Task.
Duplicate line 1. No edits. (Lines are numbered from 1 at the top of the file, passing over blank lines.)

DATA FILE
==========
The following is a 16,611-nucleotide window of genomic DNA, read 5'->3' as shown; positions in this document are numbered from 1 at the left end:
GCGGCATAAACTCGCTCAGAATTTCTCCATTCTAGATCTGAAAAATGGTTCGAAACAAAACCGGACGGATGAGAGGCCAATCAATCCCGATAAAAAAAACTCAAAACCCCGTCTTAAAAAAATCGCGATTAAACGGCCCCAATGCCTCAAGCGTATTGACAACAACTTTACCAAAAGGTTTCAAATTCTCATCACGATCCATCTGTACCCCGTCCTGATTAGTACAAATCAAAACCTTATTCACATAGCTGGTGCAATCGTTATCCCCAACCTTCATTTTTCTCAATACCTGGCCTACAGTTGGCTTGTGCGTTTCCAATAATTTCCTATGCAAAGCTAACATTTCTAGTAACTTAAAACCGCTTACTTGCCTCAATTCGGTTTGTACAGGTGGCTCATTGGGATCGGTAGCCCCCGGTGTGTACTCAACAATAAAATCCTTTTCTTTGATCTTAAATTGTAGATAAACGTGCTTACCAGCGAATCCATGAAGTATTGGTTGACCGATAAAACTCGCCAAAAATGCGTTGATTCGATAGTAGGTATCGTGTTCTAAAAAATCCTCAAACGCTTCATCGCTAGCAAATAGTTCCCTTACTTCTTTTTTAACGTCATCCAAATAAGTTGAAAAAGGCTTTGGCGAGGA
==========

The following is a 16,611-nucleotide window of genomic DNA, read 5'->3' as shown; positions in this document are numbered from 1 at the left end: